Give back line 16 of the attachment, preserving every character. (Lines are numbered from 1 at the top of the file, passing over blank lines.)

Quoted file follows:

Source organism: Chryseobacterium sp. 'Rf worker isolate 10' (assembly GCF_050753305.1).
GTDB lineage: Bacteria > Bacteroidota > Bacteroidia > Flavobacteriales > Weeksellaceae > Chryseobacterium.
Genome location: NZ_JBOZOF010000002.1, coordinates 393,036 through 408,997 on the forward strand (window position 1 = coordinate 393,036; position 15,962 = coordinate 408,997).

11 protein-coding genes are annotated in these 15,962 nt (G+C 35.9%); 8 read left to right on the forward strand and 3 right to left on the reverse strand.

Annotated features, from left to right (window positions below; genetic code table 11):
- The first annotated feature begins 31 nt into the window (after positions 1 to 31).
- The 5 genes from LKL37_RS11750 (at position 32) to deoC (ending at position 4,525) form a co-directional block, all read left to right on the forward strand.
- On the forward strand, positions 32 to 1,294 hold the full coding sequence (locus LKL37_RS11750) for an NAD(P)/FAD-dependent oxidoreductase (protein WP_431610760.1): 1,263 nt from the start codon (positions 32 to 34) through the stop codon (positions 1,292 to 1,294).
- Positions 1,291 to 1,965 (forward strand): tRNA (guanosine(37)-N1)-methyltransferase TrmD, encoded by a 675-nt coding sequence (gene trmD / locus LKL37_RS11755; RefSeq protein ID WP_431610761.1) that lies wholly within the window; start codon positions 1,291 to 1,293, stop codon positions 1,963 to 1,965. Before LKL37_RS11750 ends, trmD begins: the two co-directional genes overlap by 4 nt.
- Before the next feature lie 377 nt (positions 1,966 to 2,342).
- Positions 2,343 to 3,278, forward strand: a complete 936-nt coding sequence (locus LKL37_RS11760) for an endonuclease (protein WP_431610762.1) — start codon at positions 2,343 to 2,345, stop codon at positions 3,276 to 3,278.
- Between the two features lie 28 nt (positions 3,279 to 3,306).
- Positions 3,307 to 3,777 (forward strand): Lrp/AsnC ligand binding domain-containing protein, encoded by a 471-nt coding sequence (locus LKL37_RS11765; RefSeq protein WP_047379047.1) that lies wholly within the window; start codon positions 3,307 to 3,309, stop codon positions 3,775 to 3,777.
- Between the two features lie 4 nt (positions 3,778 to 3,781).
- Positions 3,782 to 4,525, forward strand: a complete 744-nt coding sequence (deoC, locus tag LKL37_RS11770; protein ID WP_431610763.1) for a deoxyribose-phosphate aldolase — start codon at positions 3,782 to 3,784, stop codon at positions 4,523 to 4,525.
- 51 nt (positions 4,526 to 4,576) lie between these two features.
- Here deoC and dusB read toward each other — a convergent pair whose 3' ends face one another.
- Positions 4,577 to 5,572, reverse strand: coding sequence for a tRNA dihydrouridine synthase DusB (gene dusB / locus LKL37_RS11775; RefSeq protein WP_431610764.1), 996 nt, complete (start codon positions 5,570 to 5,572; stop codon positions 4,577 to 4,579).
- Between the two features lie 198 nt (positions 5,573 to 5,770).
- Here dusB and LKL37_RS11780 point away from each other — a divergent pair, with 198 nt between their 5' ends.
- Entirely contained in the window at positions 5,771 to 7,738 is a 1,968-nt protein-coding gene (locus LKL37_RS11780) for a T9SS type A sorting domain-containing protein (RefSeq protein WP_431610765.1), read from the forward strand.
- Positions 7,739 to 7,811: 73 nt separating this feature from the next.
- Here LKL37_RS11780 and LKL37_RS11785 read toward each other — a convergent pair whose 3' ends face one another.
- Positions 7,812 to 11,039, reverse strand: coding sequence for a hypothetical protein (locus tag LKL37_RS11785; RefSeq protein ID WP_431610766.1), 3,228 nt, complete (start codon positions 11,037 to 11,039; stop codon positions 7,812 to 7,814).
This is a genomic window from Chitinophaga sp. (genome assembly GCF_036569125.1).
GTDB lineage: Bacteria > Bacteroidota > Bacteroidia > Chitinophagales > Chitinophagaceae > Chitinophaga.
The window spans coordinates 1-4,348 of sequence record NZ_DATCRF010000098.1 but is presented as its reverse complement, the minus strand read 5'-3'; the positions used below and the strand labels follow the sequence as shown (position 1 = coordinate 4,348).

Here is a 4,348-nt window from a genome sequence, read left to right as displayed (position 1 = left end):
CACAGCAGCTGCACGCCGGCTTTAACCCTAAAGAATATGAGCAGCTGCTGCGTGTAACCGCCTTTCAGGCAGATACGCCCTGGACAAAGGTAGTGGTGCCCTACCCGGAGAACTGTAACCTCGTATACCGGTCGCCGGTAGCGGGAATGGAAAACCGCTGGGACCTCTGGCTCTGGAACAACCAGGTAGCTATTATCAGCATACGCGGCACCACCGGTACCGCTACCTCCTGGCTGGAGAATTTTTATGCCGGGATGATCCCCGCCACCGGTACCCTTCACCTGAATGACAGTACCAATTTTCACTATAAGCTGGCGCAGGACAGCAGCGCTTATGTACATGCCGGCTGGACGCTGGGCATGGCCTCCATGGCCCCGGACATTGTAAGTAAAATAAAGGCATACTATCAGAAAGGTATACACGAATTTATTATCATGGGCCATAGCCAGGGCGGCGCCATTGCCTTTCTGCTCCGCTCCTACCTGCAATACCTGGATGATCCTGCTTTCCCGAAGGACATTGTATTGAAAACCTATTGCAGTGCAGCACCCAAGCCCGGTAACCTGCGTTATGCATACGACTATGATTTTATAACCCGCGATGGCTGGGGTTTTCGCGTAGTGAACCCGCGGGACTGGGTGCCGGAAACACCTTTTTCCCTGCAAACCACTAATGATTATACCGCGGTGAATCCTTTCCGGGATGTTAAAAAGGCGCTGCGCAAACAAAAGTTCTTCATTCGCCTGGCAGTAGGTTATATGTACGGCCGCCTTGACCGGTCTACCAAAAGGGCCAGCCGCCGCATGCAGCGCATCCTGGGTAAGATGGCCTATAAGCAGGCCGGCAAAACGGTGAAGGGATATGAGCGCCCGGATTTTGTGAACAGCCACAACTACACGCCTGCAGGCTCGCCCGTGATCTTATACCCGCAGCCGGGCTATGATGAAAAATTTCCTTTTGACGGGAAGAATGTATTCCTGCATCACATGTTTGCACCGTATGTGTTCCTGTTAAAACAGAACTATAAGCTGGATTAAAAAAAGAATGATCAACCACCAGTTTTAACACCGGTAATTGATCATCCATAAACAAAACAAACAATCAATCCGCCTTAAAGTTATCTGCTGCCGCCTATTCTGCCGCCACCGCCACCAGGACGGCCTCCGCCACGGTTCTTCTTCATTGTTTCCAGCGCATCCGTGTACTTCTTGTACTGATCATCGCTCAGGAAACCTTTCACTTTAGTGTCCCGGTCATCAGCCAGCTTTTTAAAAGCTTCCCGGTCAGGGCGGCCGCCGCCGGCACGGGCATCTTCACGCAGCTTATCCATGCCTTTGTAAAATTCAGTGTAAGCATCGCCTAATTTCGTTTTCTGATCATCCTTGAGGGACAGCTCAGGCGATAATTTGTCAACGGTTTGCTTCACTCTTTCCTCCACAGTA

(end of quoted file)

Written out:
- 51 nt (positions 4,526 to 4,576) lie between these two features.